.... the Early Years
and Albert W. Brinkworth
||At the end of World War
II Albert William Brinkworth my father and Co-Founder of this company,
returned to civilian life. His years with the National Fire Service,
and British Army now at an end, it was time to make new plans for the future.
Starting his own family
business, which would allow him to stay home with his wife and three children
was his plan, and as model building had always been a passion since childhood,
the wheels were put into motion, and "AWB Models" was established in 1945.
At that time, nobody knew
the name "Brinkworth" in connection with models, but just about everybody
with an interest in scale models, knew the name "Bassett-Lowke Ltd."
A model engineering company with a world wide reputation, second to none,
for building only the finest of scale models. Bassett-Lowke's
had been very active during the war years, on government projects, but
were now concentrating their efforts again on "Model Railways", a specialty
market they had very successfully established, and dominated in the pre-war
years. Dad decided, a connection with them was
a must, and if he could impress them with his model making skills, then
everything else would fall into place.
A selection of hand built
model railway buildings were constructed on our kitchen table.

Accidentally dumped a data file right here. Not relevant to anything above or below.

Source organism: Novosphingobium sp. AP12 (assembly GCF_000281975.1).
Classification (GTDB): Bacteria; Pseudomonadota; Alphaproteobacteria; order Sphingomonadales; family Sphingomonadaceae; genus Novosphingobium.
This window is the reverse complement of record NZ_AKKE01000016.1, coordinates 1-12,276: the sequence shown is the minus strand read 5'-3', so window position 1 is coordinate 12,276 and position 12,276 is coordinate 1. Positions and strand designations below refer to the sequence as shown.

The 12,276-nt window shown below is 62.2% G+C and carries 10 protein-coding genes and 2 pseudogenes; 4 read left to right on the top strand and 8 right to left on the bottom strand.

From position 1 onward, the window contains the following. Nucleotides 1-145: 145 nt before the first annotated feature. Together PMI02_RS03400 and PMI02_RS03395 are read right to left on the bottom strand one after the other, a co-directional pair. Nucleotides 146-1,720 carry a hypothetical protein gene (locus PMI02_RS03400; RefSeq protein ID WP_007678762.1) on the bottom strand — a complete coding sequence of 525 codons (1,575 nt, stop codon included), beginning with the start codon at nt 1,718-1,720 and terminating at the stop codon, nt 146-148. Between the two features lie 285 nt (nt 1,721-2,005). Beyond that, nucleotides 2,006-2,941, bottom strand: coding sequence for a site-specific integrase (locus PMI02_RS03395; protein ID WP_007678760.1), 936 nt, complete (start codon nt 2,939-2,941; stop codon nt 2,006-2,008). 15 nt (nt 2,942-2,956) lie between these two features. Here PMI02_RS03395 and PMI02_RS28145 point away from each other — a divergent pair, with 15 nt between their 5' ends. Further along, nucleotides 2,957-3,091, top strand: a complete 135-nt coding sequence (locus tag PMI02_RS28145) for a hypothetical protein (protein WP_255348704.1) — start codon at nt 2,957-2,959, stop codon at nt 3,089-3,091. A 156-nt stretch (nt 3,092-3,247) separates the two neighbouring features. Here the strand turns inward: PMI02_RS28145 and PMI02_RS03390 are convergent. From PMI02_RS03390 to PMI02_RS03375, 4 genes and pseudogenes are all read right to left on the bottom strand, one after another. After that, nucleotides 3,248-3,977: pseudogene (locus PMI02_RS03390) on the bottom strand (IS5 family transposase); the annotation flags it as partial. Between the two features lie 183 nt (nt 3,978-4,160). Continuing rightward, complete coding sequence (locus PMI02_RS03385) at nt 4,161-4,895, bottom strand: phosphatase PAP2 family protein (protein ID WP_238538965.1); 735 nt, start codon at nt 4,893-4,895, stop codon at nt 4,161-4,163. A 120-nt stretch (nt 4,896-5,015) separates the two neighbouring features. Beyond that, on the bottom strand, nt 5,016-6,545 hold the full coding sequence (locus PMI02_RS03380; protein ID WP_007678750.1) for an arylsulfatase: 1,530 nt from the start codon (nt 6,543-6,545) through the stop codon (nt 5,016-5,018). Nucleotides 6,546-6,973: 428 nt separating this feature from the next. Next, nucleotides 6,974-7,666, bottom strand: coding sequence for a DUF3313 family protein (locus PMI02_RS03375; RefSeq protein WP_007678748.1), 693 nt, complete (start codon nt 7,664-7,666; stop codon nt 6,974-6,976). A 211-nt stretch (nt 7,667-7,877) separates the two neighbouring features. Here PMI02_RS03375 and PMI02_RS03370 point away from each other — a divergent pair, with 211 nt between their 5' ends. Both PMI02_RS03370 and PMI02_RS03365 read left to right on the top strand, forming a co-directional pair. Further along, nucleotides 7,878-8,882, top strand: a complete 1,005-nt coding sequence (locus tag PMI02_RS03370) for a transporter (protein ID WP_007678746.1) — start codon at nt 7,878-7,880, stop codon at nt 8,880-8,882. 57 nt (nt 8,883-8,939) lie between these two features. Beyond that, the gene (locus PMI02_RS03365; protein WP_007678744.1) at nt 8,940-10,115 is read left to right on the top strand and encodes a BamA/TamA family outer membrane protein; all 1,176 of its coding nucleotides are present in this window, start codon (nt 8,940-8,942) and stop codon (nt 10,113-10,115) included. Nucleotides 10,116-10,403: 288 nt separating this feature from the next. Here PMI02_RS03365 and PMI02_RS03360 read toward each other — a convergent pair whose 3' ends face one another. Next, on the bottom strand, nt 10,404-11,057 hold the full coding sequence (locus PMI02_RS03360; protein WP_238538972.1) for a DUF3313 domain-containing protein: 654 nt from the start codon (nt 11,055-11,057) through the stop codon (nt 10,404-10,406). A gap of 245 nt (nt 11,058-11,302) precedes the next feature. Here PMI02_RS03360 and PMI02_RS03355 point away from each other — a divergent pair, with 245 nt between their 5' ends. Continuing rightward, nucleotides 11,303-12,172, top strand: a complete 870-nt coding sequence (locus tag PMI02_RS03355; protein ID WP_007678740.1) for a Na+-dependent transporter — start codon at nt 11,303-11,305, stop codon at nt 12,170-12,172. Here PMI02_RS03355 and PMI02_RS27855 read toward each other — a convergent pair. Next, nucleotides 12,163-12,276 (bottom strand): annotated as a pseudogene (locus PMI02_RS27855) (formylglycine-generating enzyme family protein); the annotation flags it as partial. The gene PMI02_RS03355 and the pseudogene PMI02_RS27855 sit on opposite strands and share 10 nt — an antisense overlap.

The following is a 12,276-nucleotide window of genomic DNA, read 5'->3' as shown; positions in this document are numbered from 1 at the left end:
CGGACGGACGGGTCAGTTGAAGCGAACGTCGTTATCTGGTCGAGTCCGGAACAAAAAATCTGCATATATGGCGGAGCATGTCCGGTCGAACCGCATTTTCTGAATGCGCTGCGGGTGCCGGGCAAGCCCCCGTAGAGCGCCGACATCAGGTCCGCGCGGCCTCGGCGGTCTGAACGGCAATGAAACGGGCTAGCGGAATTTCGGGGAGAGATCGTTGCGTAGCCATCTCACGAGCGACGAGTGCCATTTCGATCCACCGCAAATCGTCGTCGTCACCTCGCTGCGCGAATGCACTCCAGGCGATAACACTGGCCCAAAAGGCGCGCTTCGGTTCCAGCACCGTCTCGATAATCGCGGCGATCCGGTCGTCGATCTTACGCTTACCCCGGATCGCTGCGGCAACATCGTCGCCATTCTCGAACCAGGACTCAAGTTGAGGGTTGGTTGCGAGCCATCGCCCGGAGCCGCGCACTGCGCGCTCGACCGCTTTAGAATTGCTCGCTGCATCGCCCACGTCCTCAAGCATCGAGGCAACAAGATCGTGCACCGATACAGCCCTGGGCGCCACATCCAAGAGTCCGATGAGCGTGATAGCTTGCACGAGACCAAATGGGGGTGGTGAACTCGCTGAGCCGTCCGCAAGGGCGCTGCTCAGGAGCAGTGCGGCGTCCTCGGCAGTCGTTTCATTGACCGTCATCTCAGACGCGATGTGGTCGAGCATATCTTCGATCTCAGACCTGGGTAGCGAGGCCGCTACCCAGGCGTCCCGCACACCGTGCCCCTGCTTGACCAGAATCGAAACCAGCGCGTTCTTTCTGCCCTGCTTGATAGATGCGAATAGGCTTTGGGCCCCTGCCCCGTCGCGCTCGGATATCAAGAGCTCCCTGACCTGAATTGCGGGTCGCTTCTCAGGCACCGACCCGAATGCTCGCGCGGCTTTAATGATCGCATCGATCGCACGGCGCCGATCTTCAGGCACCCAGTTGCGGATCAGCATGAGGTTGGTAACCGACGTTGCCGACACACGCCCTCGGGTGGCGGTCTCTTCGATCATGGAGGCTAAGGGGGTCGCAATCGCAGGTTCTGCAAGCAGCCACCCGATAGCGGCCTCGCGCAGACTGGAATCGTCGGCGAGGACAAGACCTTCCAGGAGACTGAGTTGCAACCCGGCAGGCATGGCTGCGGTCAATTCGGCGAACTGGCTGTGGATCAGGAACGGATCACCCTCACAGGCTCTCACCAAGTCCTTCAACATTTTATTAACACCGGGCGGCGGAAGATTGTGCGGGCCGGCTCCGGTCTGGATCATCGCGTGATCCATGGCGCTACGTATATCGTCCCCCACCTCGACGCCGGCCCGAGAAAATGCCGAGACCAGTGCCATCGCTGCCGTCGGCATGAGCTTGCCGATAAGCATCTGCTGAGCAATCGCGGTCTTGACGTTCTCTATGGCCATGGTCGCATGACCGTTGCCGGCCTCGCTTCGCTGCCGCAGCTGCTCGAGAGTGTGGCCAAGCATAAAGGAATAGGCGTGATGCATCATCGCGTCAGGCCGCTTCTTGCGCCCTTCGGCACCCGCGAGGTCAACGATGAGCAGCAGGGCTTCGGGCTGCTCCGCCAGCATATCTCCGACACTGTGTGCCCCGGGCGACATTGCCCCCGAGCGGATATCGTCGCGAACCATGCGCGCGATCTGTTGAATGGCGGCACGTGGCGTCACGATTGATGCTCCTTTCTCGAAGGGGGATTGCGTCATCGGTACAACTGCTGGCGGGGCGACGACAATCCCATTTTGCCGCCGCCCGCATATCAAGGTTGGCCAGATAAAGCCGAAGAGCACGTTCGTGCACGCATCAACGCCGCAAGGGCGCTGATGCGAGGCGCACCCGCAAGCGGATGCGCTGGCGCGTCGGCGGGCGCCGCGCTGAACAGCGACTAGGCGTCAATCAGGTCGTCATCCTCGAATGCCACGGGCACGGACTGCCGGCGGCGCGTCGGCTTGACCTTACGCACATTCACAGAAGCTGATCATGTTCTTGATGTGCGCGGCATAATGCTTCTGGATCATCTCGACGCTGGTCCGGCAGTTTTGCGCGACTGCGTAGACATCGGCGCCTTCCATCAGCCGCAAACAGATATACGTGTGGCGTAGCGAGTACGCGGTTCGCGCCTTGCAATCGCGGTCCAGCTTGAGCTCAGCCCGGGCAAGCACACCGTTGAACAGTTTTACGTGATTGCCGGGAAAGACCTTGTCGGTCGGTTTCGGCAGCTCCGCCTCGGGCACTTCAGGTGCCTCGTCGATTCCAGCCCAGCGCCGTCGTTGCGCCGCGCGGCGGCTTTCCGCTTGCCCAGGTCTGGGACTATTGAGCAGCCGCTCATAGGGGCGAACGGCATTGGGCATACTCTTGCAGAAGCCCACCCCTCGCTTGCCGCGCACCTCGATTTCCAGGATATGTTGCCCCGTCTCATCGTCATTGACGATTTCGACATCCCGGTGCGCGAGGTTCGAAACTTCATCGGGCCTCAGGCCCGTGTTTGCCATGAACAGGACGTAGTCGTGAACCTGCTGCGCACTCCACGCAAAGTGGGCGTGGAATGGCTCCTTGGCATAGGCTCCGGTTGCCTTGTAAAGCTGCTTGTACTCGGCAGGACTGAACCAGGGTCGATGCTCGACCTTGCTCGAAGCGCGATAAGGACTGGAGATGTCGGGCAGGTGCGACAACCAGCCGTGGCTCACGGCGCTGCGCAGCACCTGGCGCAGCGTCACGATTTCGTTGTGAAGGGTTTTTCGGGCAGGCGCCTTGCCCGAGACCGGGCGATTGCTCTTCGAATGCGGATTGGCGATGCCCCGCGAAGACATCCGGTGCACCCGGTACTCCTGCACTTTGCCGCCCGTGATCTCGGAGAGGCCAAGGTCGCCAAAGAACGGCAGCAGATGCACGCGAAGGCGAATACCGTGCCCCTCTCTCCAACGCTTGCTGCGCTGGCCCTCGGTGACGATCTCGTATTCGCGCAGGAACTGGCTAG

Dad did the major construction, and the rest of us all helped with the
sanding, painting and finishing of the models.
It was very much a family effort, and I remember so well the pride I felt
when the projects were finished, and we set about wrapping them in brown
paper and string, to deliver them to Bassett-Lowke's in Manchester.
My father had agreed to build the models at his own expense, and if they
liked them, they would consider buying them on a regular basis.
The idea was brilliant,
and a connection with this model giant was established.
The model railway buildings were a tremendous success, and were selling
faster than my father could build them.
My brother and I would come
home from school, and work almost every evening on the models during the
week, and on Saturday mornings, we would all board the local bus into Manchester,
to deliver the finished products, all neatly wrapped in brown paper.